But that’s just 50% more downforce! Even better, right?
That might be true if eddies did nothing more than just speed up and slow down the wind speed. But they don’t. They buffet objects in their path from all directions, pushing from side to side and up and down. Even if the panels are being pushed down into the roof some (or even most) of the time, they will certainly not be pushed down into the roof all of the time, but they certainly need to stay on the roof all of the time.
The third problem with a smooth flow test is the air flow around the object can differ fundamentally between smooth flow and turbulent flow, and the smallest turbulent eddies influence the nature of the wind wake, and the wake in turn can determine whether the panels stay in place.
The importance of turbulence is the reason why the ASCE Manual of Practice for Wind-Tunnel Studies of Buildings and Structures stipulates that all important eddy lengths be modeled in the approach wind, and provides guidance for how this can be assured during a boundary layer wind tunnel study. This is the only kind of study explicitly permitted by the building code and it’s the kind of study used to determine all of the wind pressure values in the building code.
But what about the CFD? Couldn’t the CFD be modified to include turbulence?
Unfortunately, ASCE 67 only provides advice for wind tunnel testing, not CFD. There is currently no equivalent to ASCE 67 for CFD. If there were to be such a manual, however, it is likely that the first recommendation in this situation would be to run an unsteady simulation (preferably a large eddy simulation) so that peak forces could be measured. The grad student at the beginning of our discussion ran a steady-state CFD simulation, which is by far the most common, quickest, and cheapest computer simulation. A steady-state simulation predicts average wind forces. Unsteady simulations are much more time consuming, require more computing power, and are more expensive. But they come closer to modeling the environment you’d get in a boundary layer wind tunnel, and a boundary-layer tunnel environment is as close to a real-world simulation as there is right now.
The CFD discussion also raises an issue important enough to merit its own rule. The grad student only simulated one wind direction. Just like the roof itself, the wind loads on tilted panels can be worst for cornering winds.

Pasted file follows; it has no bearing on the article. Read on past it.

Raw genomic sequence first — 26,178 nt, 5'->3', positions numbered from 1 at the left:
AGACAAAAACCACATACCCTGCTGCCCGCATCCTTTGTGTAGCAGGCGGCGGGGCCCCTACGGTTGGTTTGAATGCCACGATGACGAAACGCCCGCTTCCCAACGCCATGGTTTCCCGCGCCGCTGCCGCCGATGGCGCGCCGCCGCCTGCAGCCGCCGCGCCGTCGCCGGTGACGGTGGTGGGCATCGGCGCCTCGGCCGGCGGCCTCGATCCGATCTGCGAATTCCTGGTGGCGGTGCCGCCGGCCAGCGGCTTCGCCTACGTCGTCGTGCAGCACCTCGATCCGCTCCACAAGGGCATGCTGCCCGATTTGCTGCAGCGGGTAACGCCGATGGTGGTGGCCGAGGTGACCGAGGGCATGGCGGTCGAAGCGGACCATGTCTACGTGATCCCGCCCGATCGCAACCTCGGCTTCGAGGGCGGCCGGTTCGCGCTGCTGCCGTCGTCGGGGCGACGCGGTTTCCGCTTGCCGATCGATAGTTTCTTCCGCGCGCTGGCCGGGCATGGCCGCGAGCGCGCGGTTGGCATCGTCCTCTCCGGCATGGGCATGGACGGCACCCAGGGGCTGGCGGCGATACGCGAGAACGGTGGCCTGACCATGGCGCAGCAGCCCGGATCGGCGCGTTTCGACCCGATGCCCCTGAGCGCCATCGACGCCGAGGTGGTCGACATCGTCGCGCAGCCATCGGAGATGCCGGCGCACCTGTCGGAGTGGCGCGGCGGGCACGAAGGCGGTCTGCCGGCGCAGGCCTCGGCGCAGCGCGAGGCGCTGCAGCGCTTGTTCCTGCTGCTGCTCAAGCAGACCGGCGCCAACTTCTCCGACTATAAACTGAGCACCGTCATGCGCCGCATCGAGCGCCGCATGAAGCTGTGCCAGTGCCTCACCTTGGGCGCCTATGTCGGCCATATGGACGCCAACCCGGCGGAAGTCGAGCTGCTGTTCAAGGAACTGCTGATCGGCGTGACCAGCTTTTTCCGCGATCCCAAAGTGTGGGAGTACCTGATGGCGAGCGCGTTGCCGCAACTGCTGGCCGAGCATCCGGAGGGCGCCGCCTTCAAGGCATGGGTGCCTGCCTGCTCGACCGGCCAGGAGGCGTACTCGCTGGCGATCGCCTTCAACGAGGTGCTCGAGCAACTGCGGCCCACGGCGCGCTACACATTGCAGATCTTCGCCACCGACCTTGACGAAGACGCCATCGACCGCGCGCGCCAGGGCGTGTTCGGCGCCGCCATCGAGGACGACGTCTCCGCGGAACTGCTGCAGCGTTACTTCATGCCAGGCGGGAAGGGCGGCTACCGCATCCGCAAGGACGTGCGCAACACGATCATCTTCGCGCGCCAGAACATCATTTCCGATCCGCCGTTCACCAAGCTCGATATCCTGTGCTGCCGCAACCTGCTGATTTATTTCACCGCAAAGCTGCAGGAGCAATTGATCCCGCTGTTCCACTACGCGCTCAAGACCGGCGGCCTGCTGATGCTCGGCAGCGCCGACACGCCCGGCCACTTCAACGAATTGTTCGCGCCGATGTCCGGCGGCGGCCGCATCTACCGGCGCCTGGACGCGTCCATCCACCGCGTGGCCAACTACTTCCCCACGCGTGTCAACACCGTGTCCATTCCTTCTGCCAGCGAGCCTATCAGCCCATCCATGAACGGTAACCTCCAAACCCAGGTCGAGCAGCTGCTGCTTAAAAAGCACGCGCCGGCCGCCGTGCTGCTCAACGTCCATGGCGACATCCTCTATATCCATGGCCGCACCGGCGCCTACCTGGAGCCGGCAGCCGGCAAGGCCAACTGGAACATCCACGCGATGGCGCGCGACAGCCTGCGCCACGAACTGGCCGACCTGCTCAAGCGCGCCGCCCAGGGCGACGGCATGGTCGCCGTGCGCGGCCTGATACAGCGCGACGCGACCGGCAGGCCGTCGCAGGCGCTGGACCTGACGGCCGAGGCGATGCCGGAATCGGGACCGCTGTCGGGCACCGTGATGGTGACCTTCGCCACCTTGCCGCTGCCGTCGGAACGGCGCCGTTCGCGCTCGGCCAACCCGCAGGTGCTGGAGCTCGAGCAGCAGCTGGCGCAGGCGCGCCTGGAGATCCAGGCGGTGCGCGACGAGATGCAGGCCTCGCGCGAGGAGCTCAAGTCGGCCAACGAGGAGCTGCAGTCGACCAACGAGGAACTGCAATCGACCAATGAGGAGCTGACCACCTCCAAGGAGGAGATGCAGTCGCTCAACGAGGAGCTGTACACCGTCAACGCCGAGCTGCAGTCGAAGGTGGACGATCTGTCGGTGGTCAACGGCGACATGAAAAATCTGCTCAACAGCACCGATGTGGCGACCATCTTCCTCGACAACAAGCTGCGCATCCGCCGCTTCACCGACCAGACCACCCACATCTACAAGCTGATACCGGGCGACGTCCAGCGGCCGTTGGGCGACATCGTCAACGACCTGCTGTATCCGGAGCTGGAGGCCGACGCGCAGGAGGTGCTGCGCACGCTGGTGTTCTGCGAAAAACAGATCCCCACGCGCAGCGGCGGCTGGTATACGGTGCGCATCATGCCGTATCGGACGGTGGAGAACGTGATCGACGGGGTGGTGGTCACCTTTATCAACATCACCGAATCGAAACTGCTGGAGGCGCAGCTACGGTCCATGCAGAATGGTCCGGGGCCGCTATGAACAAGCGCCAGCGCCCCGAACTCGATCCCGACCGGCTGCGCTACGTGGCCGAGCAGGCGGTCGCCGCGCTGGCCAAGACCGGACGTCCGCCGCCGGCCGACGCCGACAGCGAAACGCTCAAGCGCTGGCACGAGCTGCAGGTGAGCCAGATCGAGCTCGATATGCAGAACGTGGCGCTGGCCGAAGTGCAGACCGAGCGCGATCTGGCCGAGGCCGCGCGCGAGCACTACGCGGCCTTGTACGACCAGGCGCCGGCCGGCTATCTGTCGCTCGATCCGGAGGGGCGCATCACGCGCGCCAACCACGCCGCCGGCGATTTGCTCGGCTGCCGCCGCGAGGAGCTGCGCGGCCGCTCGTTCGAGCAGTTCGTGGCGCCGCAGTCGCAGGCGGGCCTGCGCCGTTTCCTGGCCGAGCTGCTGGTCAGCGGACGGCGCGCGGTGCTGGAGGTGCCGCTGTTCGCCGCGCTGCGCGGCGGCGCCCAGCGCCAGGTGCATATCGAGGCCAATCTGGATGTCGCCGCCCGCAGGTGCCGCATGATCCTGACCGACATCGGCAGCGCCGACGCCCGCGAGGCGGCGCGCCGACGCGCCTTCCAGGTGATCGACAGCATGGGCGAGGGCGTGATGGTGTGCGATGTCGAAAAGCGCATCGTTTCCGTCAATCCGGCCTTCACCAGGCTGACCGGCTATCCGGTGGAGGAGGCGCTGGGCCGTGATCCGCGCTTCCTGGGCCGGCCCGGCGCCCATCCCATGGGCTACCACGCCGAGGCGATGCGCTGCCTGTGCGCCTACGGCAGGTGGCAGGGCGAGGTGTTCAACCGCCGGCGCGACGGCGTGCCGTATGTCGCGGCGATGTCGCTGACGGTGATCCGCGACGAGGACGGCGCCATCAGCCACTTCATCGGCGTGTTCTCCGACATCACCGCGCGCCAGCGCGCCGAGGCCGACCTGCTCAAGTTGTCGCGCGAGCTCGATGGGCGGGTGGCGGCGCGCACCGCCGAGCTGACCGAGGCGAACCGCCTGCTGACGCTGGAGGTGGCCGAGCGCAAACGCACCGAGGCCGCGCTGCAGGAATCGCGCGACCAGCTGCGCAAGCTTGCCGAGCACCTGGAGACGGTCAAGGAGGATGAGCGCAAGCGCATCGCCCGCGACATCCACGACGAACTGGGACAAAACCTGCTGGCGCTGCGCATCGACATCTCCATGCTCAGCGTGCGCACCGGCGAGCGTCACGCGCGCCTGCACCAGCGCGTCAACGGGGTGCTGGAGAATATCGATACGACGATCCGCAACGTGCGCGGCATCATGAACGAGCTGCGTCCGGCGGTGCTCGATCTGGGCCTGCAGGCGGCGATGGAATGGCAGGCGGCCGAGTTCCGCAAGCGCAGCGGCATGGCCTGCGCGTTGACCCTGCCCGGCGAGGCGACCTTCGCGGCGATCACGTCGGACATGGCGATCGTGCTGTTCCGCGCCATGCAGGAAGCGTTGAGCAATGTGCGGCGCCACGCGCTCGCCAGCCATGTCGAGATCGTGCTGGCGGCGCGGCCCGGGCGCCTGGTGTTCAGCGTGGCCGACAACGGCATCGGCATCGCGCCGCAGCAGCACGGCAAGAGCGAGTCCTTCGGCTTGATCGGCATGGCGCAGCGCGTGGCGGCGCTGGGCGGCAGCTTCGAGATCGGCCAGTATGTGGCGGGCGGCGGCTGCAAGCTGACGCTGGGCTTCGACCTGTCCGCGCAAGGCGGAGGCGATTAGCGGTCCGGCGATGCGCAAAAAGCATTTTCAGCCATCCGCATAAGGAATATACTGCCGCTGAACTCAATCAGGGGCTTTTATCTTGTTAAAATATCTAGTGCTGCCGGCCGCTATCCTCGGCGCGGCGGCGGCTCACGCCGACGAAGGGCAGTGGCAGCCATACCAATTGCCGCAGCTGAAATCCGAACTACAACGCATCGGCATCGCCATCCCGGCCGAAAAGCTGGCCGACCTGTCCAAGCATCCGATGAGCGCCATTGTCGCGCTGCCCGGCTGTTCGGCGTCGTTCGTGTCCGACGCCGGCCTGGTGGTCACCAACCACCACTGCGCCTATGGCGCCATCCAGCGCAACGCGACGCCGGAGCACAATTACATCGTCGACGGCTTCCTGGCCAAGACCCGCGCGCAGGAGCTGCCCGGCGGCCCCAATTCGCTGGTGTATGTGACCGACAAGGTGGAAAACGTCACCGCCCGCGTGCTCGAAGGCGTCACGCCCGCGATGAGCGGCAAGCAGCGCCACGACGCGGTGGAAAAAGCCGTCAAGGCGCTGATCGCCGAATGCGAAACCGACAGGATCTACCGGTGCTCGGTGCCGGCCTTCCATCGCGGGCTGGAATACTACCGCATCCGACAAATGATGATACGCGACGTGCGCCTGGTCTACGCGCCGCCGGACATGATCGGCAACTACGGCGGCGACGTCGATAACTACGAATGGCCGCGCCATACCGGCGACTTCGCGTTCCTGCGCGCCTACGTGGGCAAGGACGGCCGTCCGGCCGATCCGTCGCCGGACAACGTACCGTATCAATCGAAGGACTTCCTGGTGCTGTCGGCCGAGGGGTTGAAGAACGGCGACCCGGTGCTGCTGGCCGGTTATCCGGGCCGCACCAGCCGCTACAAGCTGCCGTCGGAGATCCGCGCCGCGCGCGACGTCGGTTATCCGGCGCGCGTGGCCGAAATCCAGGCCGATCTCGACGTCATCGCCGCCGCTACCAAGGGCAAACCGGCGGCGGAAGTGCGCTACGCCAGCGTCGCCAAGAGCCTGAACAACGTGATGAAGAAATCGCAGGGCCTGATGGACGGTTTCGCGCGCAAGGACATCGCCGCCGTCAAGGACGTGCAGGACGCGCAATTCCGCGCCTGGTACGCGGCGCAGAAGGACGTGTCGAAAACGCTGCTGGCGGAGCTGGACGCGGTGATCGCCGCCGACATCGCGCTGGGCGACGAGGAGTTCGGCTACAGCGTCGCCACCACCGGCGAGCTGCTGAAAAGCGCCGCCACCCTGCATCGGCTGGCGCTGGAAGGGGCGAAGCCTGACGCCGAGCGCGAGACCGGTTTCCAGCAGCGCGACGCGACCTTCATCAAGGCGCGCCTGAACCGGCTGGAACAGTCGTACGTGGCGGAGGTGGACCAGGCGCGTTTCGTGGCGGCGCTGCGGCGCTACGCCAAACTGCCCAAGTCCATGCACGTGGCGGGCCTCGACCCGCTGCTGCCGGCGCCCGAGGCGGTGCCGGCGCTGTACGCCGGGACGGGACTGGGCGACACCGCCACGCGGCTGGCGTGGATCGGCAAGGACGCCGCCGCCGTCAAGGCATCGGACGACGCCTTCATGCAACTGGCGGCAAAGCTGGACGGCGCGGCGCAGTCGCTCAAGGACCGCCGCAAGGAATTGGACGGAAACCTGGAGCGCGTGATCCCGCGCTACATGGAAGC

Okay, I’m starting to get the picture. Any other issues I should consider?
There are. For example, how will parapets of various heights affect the wind loads? In our experience, parapets reduce loads for some designs and increase them for others. How will the panels fail? Will they tip over, or slide along the roof as a group? If they move as a group, how big does the group need to be to avoid sliding? In our experience, this group size will vary depending on the array position on the roof, the height of the building, and of course the shape of the panels.
We’ve talked to many imaginative people who talk about the various ideas they came up with to determine the ability of their design to resist winds. “Put the panels on the back of a truck and take it out on the interstate,” for example. We’ve seen video of panels arranged behind a turboprop, with winds over 100 mph blowing across the panels. Such tests demonstrate something (the ability for small planes to take off in front of a solar array, perhaps?) but they don’t demonstrate how the panels will behave on the roof of a building.
The knowledge and methods that wind engineering experts the world over use to determine wind loads have been developed over the past 50 years. It is likely that the building where your panels will be placed has been designed to these standards. If it has been designed correctly, the windows will not fly off the face of the building even if the 500-year wind storm hits it directly. The solar panels on the roof should have the same level of safety and reliability. The success of your business may depend on it.